I’m ashamed. I’m ashamed because as much as I love football, homophobic attitudes within the game go unchecked, with authorities unconscionably reluctant to intervene. Sepp Blatter’s comment that gay fans travelling to Qatar for the 2022 World Cup “should refrain from any sexual activities” typifies how out of touch FIFA is, but the problems go deeper. Brighton and Hove Albion supporters are routinely abused by other fans because of their city’s large LGBT population, and the FA hasn’t moved a muscle to stop it.
This shouldn’t be an issue. Homophobia in football should be a thing of the past, an outdated belief system which football as a whole rejected long ago in favour of universal equality. After all, viewing players in terms of their sexuality is as irrelevant as judging them according to their hair colour or favourite sandwich.
However, despite our current residence in the 21st century, the world’s favourite sport still suffers from a general culture of intolerance and denial. The collective silence which haunts football, with Swedish third division player Anton Hysén the only openly out footballer in a professional league, means that introspection is long overdue.
United States international Robbie Rogers recently came out as he stepped away from the sport at the youthful age of 25. In an interview with The Guardian, Rogers said he felt that “in football it’s obviously impossible to come out – because no-one has done it.” The former Leeds United midfielder put this fact largely down to the general culture surrounding football, stating that he “was just fearful. I was very fearful how my team-mates were going to react.”
Footballers young and old need a role model – someone to prove that it’s possible to make it in the notoriously macho world of professional football, whatever your sexuality. However, the pressure and abuse they would undoubtedly receive make it such an unattractive prospect that players instead choose to put on a façade, as Rogers attests: “We’re such great actors because we’re afraid to let people know who we are.”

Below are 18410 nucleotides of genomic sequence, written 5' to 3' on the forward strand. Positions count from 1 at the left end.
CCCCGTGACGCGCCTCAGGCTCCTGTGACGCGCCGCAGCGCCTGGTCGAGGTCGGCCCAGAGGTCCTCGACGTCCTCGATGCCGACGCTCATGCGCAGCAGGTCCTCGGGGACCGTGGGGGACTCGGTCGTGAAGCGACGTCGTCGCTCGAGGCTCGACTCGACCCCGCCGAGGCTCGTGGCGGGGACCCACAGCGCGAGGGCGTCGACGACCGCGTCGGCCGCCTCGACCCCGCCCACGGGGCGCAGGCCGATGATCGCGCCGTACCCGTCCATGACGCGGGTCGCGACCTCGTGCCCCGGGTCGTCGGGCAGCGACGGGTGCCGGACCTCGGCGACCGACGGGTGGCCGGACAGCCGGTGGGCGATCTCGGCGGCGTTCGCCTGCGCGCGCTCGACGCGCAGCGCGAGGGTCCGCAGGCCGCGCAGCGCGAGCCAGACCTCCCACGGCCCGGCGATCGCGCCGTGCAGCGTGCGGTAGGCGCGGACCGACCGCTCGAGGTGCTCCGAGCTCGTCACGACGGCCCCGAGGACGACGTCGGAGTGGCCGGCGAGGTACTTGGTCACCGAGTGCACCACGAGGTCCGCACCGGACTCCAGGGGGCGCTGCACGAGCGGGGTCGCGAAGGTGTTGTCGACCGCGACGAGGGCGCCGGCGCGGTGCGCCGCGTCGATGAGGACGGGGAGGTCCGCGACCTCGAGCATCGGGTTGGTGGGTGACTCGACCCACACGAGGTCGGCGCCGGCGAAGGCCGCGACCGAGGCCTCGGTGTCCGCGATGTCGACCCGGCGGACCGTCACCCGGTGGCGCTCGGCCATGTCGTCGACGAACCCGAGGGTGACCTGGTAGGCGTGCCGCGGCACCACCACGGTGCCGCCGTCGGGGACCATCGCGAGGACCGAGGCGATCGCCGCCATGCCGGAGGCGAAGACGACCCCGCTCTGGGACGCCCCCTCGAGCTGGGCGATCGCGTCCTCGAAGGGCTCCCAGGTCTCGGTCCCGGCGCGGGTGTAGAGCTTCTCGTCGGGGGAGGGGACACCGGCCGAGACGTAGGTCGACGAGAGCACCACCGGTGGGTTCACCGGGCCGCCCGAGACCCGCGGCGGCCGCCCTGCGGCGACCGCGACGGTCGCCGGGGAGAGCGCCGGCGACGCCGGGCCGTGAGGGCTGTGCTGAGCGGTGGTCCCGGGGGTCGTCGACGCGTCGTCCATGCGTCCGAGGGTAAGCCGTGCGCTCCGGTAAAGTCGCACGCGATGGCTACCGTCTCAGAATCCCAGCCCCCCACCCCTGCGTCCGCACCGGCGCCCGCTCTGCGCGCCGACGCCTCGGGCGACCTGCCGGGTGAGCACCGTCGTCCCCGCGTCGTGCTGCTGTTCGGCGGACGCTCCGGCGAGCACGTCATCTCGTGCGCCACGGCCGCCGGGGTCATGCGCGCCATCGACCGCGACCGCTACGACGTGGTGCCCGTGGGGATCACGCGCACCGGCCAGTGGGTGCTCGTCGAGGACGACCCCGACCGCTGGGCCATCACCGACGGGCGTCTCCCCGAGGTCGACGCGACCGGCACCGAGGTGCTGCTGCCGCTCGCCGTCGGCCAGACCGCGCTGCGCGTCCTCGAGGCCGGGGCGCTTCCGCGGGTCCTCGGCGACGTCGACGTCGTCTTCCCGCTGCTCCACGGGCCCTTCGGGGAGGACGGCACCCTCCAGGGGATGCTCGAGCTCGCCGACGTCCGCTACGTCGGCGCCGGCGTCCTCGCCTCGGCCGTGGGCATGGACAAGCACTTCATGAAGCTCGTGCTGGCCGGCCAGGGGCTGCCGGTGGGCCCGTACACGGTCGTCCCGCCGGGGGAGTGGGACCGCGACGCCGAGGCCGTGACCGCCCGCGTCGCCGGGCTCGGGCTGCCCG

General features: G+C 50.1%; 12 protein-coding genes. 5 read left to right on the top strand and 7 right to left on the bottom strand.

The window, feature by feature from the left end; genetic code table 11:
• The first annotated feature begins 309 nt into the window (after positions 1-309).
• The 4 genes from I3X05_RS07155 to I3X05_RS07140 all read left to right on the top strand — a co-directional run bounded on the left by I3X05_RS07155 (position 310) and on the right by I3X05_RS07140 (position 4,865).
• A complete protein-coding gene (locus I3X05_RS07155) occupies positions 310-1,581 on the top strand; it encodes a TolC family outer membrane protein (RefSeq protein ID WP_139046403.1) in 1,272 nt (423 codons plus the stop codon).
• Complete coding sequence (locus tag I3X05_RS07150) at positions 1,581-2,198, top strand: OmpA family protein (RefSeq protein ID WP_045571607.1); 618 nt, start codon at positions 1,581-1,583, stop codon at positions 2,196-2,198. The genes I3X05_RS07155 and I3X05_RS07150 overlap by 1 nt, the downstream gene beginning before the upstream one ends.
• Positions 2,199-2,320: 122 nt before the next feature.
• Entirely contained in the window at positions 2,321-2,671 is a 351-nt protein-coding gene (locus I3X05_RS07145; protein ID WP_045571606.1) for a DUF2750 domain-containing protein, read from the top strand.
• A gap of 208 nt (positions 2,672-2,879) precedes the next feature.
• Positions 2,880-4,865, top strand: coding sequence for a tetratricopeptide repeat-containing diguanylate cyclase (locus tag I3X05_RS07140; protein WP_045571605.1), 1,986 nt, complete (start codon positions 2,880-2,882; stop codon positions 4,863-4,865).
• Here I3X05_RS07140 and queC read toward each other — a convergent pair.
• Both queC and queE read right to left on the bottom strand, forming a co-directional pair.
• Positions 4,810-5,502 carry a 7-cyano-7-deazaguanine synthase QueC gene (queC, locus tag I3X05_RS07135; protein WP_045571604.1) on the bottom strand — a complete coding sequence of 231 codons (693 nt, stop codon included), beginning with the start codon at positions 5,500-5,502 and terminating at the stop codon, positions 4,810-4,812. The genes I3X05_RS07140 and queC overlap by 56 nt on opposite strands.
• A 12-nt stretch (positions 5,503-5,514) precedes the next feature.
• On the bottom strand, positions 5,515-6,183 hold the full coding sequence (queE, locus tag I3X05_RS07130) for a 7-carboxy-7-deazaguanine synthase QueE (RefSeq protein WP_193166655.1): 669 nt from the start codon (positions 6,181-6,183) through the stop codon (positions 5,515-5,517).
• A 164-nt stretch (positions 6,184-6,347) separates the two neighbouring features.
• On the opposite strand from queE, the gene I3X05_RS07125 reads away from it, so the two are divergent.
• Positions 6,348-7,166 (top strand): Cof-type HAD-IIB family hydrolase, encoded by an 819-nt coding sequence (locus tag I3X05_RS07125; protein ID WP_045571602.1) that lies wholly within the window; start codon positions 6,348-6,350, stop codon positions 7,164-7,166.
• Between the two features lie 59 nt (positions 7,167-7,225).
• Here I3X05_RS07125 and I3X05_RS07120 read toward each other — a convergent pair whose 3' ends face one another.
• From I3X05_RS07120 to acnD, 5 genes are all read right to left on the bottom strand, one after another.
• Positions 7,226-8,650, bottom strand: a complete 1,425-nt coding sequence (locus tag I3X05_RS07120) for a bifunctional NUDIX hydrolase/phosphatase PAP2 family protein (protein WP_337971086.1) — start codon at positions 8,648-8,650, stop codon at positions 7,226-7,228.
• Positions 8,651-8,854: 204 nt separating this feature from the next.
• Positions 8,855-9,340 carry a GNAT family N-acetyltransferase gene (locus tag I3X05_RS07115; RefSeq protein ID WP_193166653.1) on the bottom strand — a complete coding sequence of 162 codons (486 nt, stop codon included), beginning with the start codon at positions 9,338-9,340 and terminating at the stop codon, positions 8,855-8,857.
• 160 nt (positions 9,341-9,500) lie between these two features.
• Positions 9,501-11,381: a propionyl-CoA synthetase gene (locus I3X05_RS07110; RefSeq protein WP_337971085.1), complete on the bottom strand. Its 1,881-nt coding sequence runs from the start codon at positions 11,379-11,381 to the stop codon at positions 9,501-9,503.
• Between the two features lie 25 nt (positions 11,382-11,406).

The FA has taken steps with its Football v Homophobia campaign, but more must be done to address one of the most important problems affecting football in the modern age. We live in a world which will shortly welcome goal-line technology, but cannot create an environment where gay players can feel equally welcome. It should not hard to see which is more overdue.
Pioneers like Jason Collins in the NBA and former Wales rugby international Gareth Thomas have blazed a trail for sportsmen everywhere, but the pressure should not be on individuals. Ridiculously for a sport watched by billions, creating a fully inclusive community doesn’t seem to be high up on the authorities’ agenda. It’s time for that to change. From a grassroots level all the way up to FIFA, it must be understood that everyone has a place in football.
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